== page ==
Following the acquisition of Solvay, Abbott Laboratories plans to lay-off 3,000 global workers. The job cuts are part of Abbott's drive to achieve long-term goals and improve efficiencies, while at the same time increasing sales and per-share earnings. The company's broader strategy is to increase access to emerging markets and diversify its products in the hope of increasing industry growth.
The job cuts are a direct consequence of Abbott Laboratories' acquisition of Solvay, which was completed in February 2010 at a cost of $6.6 billion. In recent years, Abbott has avoided these cost-saving measures as its revenue and sales have continued to grow robustly, driven by its blockbuster anti-inflammatory drug Humira (adalimumab). However, with the purchase of Solvay, restructuring and improving profitability has emerged as one of Abbott's main objectives.
The lay-offs will stretch across many departments including manufacturing, commercial, R&D operations and administrative in different locations. Most of the cuts will encompass Europe-based positions that were integrated via the acquisition.
Abbott's decision to restructure comes at a time when many major pharmaceutical companies are facing the need for large-scale cost-saving measures. After a thorough assessment of Abbott's global pharmaceutical strategy, this plan was drafted to streamline operations, improve efficiencies and reduce costs. Indeed, Miles D. White, chairman and CEO of Abbott, said that the decision to restructure and employ such large-scale cost-saving measures is part of Abbott's long-term goal of "ensuring [that the company has] the technology, products, infrastructure and reach to serve patients globally and continue to deliver sustainable industry growth."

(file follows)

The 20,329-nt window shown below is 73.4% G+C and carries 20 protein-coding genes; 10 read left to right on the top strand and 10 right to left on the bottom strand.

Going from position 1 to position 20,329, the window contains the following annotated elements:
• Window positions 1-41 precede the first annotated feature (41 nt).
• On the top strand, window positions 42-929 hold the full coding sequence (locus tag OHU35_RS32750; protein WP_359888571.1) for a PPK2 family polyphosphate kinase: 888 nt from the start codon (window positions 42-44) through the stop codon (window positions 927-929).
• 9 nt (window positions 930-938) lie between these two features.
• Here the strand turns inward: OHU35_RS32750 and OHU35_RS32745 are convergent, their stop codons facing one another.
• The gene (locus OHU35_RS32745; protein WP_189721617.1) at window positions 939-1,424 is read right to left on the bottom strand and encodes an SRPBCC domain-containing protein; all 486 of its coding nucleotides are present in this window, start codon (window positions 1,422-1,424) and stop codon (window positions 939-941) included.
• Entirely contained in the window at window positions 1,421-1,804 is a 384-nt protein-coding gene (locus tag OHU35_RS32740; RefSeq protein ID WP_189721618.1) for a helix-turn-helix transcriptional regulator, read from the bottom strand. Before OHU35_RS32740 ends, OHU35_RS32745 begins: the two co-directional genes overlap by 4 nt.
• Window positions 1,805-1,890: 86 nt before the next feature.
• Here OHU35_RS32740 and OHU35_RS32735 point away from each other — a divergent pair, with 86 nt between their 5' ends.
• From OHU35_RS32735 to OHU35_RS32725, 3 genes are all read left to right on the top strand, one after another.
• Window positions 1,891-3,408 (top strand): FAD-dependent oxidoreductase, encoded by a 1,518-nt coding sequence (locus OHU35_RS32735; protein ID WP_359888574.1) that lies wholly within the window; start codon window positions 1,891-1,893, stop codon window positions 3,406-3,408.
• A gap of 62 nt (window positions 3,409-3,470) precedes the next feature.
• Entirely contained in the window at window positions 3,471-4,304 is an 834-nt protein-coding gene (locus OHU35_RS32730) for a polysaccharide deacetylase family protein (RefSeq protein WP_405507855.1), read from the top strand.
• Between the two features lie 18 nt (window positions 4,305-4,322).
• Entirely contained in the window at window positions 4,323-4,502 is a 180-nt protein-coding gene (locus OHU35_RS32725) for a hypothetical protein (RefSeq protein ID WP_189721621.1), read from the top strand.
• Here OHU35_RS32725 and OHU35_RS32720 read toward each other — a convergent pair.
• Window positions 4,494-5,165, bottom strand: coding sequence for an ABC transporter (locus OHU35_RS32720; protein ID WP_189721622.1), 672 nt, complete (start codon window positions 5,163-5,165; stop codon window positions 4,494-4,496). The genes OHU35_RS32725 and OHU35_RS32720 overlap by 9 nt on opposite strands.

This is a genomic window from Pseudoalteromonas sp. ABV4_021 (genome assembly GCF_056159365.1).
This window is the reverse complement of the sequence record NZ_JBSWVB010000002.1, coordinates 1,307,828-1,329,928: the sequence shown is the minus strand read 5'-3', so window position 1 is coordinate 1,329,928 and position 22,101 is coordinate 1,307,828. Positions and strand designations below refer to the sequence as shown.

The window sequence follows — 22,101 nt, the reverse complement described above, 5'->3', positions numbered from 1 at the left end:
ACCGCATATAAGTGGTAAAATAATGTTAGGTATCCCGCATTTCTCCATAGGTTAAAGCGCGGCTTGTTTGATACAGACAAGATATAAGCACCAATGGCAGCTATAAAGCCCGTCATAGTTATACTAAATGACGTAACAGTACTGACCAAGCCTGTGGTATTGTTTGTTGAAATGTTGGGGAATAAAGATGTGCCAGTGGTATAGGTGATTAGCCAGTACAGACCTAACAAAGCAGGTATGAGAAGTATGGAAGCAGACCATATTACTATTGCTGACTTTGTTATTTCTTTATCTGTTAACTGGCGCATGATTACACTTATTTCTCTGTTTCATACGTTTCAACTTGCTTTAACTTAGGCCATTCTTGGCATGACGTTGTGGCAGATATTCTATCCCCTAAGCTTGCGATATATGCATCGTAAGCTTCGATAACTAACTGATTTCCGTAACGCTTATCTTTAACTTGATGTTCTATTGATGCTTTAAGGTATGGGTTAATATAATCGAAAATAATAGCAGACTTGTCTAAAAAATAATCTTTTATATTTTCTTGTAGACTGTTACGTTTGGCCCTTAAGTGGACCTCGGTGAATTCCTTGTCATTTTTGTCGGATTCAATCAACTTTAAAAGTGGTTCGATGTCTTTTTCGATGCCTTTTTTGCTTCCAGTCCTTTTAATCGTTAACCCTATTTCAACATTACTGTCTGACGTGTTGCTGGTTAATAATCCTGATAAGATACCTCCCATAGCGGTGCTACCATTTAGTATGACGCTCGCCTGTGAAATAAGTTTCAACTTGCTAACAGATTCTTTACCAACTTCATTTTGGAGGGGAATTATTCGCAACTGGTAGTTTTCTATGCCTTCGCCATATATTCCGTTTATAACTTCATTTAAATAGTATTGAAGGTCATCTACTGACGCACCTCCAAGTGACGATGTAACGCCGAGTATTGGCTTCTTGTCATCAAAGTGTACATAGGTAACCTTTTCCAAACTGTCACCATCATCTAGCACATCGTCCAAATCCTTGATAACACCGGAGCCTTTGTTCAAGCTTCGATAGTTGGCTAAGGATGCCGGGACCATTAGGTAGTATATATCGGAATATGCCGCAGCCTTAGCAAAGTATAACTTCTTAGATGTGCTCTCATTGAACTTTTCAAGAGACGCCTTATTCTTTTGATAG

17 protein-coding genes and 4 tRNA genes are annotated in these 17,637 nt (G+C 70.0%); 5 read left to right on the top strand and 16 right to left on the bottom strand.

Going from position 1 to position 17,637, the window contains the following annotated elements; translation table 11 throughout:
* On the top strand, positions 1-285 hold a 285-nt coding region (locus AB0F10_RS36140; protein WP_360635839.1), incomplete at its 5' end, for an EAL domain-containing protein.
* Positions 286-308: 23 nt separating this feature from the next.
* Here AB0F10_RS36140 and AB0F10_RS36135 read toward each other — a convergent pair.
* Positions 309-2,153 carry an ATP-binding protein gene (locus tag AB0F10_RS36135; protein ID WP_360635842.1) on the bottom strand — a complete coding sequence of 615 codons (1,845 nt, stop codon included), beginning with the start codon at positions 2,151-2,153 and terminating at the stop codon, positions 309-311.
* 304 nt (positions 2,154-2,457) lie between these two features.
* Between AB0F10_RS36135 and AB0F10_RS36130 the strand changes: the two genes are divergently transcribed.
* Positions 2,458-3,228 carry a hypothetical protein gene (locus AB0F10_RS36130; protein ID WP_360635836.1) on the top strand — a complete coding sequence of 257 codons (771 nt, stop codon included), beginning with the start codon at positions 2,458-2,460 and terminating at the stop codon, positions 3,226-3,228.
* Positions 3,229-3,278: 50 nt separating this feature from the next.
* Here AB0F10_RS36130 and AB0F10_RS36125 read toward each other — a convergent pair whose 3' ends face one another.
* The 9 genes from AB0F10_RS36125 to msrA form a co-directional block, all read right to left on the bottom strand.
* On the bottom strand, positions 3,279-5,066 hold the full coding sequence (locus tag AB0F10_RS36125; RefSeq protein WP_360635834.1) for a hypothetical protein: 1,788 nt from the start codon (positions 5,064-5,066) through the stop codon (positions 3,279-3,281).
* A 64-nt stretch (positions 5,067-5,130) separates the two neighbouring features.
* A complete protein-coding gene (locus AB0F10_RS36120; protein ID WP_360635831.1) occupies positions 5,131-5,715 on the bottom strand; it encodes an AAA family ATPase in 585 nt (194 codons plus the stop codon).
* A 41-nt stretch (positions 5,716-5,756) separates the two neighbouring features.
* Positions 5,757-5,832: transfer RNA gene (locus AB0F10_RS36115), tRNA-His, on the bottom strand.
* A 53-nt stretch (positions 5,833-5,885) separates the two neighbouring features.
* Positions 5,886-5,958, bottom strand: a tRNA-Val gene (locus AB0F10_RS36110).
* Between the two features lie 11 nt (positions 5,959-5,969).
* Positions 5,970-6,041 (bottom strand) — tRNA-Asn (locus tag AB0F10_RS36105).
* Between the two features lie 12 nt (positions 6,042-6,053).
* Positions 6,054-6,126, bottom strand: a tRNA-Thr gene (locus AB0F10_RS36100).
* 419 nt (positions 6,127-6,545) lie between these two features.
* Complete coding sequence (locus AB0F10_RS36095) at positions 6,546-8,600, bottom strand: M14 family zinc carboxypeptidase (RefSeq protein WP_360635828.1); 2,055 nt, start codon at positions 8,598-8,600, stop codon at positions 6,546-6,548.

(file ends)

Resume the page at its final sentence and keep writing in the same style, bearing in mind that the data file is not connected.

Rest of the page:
The company's acquisition of Solvay is intended to diversify Abbott's products so that it can become less dependent on Humira, so reducing the threat of generic erosion to other key small molecule brands. The deal, alongside its acquisition of the Indian pharmaceutical manufacturer Piramal, will also serve to increase Abbott's exposure to emerging global markets.
Although Abbott has not publically quantified the savings that would occur due to the lay-offs, expected earnings increases can been seen in its prior forecast from the Solvay deal. Based on this, the cuts will add $0.10 to its per-share earnings and help drive a 21.9% increase in sales in 2010.
In conclusion, Abbott will continue to produce strong operating profits over the near term despite the rising intensity of certain market pressures. The acquisition of Solvay and subsequent synergy realization will help maintain Abbott's operating profit margin above the 20% mark over the coming years.